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November 19
How to find and remove old computer accounts from your domain

When a domain has been around, sometimes you find after a while that a number machine accounts may be found in Active Directory, but the machines no longer exist in the domain. This means your AD is not consistent, because of 'stale computer accounts'. Of course to maintain a clean forest, we need to get rid of these 'dead' computer accounts.

Finding these accounts is the trick, and you need to be sure the accounts are not being used, otherwise you may end up with some cranky users! To do this we'll use what Windows provides us with, and to make sure no-one gets hurt in the process. The procedure to clean up the AD up can be done in a number of phases, and only the last phase is 'destructive', so don't worry!

By the way; this works for 2003 domains and higher...

This is our workflow: 

  1. Find the computer accounts
  2. Confirm them to be correct
  3. Disable them
  4. wait...
  5. Remove them

The first step of course is the most fun, for this we use the little known commands; 'dsquery' and 'dsget'. These commands, together with 'dsmod', 'dsadd' and 'dsrm' form a set of very powerful commands you can use to modify Active Directory from the command prompt.

For our purposes we use something like:

dsquery computer -inactive 8 -limit 3000

This command returns all stale computer accounts from the Active Directory domain that have not been 'seen' by the domain controllers for a period of 8 weeks.

By the way, if you would simply like to count them:

dsquery computer -inactive 8 -limit 3000 | find /c "-"

This assumes each computername has a "-" dash in its name though, your machines might have another naming standard.

note that we have added the 3000 limit to ensure we get all the accounts needed (we have less than 3000) otherwise you'll only get an answer of 100 accounts returned.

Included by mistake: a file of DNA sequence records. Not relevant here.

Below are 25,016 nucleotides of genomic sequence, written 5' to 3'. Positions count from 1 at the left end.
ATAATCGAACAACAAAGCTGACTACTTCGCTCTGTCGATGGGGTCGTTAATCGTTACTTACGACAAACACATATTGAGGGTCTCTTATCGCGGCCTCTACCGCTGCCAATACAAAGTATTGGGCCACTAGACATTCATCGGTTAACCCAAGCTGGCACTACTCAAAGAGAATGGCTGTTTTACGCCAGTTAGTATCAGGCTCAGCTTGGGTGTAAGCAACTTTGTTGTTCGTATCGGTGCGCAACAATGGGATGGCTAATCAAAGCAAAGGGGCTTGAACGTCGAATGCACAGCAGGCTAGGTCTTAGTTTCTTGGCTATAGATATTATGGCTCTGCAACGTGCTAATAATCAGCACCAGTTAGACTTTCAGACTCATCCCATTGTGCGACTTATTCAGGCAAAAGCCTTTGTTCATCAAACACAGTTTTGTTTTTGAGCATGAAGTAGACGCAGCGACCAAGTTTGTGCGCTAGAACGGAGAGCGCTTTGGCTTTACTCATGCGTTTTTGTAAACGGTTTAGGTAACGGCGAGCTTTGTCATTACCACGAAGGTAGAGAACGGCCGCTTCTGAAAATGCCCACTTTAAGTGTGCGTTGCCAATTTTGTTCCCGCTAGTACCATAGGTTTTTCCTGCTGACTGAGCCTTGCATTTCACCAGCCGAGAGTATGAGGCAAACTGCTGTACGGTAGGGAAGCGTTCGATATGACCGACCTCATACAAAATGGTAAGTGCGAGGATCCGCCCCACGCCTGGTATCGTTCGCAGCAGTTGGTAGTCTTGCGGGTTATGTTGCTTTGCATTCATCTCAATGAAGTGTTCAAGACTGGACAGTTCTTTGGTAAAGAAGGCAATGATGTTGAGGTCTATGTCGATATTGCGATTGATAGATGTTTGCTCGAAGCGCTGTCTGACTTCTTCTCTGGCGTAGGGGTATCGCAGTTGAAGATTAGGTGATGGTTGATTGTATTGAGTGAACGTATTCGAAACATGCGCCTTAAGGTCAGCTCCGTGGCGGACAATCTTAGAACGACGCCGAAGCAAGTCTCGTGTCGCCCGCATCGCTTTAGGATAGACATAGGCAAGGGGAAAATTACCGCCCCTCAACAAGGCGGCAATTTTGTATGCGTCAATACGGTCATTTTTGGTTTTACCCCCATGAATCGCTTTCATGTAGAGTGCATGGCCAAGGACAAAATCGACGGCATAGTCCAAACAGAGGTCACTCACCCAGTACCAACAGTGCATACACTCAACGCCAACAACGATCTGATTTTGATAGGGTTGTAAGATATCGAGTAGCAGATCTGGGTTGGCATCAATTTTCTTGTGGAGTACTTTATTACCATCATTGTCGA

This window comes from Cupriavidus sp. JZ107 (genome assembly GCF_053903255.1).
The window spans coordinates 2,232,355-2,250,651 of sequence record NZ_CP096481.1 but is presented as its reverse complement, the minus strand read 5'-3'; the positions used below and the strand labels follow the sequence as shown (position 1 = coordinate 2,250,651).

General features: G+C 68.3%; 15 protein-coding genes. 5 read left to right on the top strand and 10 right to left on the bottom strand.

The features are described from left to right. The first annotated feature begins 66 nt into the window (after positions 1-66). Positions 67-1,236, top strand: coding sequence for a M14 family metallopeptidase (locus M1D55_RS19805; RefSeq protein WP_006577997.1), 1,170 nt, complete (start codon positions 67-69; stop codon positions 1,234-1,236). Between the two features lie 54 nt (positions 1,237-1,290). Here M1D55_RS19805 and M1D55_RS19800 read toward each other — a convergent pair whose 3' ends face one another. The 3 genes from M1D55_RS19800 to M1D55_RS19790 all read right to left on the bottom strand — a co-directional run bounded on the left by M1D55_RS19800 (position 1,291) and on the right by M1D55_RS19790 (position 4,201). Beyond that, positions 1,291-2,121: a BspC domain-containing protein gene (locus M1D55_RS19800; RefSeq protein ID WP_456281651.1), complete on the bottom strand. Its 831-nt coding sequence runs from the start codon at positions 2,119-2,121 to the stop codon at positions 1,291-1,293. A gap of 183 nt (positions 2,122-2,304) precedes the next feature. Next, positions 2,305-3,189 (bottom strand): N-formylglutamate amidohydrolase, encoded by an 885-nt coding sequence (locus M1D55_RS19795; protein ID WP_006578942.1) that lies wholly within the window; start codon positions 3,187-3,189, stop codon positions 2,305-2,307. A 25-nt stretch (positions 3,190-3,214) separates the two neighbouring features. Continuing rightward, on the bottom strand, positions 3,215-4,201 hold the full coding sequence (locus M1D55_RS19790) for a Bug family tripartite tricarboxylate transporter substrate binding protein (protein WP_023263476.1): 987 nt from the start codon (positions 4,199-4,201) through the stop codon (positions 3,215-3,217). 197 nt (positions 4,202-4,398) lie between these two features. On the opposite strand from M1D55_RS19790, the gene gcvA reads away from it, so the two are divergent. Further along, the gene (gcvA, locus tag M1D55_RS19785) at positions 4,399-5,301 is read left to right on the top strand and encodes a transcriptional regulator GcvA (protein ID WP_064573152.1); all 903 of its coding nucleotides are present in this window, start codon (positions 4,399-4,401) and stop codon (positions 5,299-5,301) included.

This example show us all the inactive computer accounts, older than 8 weeks. If you would like to confirm this you can do the following:

dsquery computer DC=domain,DC=com -stalepwd 56 -limit 1400

This shows us all the computer account that have not changed their password for over 56 days.

The output should be quite similar. Now that we know what computers need to be removed, lets disable them, simply pipe the information to dsmod to modify their status:

dsquery computer DC=domain,DC=com, -stalepwd 56 -limit 1400 | dsmod computer -disabled yes

to be disabled. If you have travelers in your company that may not visit the office for over two months you may want to use somewhat different numbers...

We simply disabled the account, so we can always enable them again.

Now just sit and wait for maybe a week or two, if no-one calls to report problems, you're OK

;-). Now we simply remove the disabled accounts:

dsquery computer DC=domain,DC=com –disabled | dsrm

As you can see; this query simply reports all the disabled computer accounts in AD and pipes that information to the DSRM command, which deletes them.

You're done!

Take some time to find out more about these special dsget dsquery etc. commands and become an AD expert! You'll find that they can be really powerfull. Of course when using 2008 you may want to consifer looking into powershell and the get-aduser and get-adcomputer commands, which gives you even more flexibility. In addition you may want to check out Joe's OldCmp tool. 

Comments

Save me a lot of time.

Great work!!!
 on 8/20/2010 18:52

Computer Specialist (Software)

Thanks a lot.
I was able to identify more than 1000 old accounts on our domain. Working on deleting them. Helps a lot.
 on 10/6/2010 23:57

Very useful

Thanks a lot.
A big time saver and eay way to spring clean.
 on 2/8/2011 1:25

Thanks!!!

This was great.  Like the first hit on Google too.

Helped me save some precious hours!!!
 on 5/19/2011 16:26

It did exacty what I've looked for!

Thank you very much! Gr8 job!
 on 12/19/2011 14:04

Brillaint

Fantastic, covered very well and exactly what a newb like me needs :)
 on 2/20/2012 23:08

Very cool, thanks!!

I've recently been tasked with cleaning up our directory and this was a huge help. Thank you! I was wondering if it is possble to omit specific OU from its parent that is being reported on?
 on 4/18/2012 1:21

Awesome Stuff

Hi,
Thanks a lot guys this worked great
 on 11/21/2012 8:38

Thanks for this very useful info

I have racked my brain on how to cleanup our AD computers.
Thanks for this cautious and effective approach.
 on 12/21/2012 22:49

helpful and easy way provide, thanks a lot

helpful and easy way provide, thanks a lot
 on 1/15/2013 10:44
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